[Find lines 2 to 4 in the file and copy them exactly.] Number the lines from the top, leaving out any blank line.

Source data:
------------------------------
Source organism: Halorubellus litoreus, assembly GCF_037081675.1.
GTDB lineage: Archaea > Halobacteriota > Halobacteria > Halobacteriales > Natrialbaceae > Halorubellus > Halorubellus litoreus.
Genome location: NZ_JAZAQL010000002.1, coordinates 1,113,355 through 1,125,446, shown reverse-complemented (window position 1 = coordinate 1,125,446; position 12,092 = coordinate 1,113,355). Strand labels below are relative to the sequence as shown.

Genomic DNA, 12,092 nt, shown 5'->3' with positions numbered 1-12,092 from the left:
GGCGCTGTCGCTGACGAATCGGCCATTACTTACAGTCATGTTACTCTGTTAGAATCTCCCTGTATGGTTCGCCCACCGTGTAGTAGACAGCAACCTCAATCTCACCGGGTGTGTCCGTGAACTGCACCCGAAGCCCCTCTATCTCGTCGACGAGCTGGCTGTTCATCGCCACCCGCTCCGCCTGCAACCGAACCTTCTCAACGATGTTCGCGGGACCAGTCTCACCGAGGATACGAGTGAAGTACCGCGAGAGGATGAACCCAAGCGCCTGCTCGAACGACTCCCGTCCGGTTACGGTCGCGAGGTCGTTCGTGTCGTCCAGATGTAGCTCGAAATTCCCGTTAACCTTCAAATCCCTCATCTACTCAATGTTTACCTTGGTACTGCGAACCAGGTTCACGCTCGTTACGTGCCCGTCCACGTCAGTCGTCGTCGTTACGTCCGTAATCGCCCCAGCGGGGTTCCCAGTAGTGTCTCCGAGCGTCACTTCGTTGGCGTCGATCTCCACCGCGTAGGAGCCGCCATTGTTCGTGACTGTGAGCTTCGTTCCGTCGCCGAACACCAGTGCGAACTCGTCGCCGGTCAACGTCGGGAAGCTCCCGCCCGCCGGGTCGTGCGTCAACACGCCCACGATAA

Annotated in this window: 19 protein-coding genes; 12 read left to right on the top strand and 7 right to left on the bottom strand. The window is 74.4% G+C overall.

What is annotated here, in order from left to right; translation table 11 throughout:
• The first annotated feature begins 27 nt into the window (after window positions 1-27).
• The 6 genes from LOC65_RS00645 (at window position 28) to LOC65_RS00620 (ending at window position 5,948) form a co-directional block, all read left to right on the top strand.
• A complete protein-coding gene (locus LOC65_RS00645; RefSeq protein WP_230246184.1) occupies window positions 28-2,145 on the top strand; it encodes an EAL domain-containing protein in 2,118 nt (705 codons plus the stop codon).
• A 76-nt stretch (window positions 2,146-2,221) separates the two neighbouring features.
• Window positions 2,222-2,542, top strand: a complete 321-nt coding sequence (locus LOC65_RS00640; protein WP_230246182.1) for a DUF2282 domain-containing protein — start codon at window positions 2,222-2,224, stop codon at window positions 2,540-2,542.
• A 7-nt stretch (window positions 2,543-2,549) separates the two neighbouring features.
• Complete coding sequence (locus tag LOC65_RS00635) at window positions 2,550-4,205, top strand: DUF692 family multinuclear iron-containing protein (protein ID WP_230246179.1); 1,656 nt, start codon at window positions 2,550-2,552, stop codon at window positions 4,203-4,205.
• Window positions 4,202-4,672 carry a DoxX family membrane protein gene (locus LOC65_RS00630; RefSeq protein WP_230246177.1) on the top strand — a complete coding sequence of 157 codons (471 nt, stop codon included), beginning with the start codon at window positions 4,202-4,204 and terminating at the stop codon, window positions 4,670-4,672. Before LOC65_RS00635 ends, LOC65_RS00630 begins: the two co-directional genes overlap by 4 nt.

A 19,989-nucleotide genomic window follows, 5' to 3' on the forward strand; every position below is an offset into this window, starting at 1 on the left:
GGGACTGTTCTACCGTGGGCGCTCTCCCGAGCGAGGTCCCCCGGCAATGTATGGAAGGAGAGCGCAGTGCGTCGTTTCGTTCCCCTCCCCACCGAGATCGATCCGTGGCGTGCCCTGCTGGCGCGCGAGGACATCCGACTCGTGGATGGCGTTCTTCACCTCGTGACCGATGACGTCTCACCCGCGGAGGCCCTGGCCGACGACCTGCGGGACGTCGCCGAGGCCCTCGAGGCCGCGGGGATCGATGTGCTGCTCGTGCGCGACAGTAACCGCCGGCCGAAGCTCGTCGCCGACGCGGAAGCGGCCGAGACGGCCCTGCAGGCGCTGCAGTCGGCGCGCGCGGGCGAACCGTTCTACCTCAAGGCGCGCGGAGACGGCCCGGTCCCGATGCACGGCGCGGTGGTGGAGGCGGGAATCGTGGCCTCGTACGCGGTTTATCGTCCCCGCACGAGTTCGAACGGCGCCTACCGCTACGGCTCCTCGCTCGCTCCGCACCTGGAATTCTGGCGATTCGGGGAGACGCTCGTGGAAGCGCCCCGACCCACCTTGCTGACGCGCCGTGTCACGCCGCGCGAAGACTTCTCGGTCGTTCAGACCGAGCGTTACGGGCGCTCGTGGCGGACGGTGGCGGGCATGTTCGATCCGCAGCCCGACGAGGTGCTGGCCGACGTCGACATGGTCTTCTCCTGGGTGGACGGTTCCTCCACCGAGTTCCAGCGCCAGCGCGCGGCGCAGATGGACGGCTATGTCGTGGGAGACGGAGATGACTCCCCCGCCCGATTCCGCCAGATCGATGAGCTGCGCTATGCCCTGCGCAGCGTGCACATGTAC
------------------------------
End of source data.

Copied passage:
GTDB lineage: Archaea > Halobacteriota > Halobacteria > Halobacteriales > Natrialbaceae > Halorubellus > Halorubellus litoreus.
Genome location: NZ_JAZAQL010000002.1, coordinates 1,113,355 through 1,125,446, shown reverse-complemented (window position 1 = coordinate 1,125,446; position 12,092 = coordinate 1,113,355). Strand labels below are relative to the sequence as shown.

Genomic DNA, 12,092 nt, shown 5'->3' with positions numbered 1-12,092 from the left: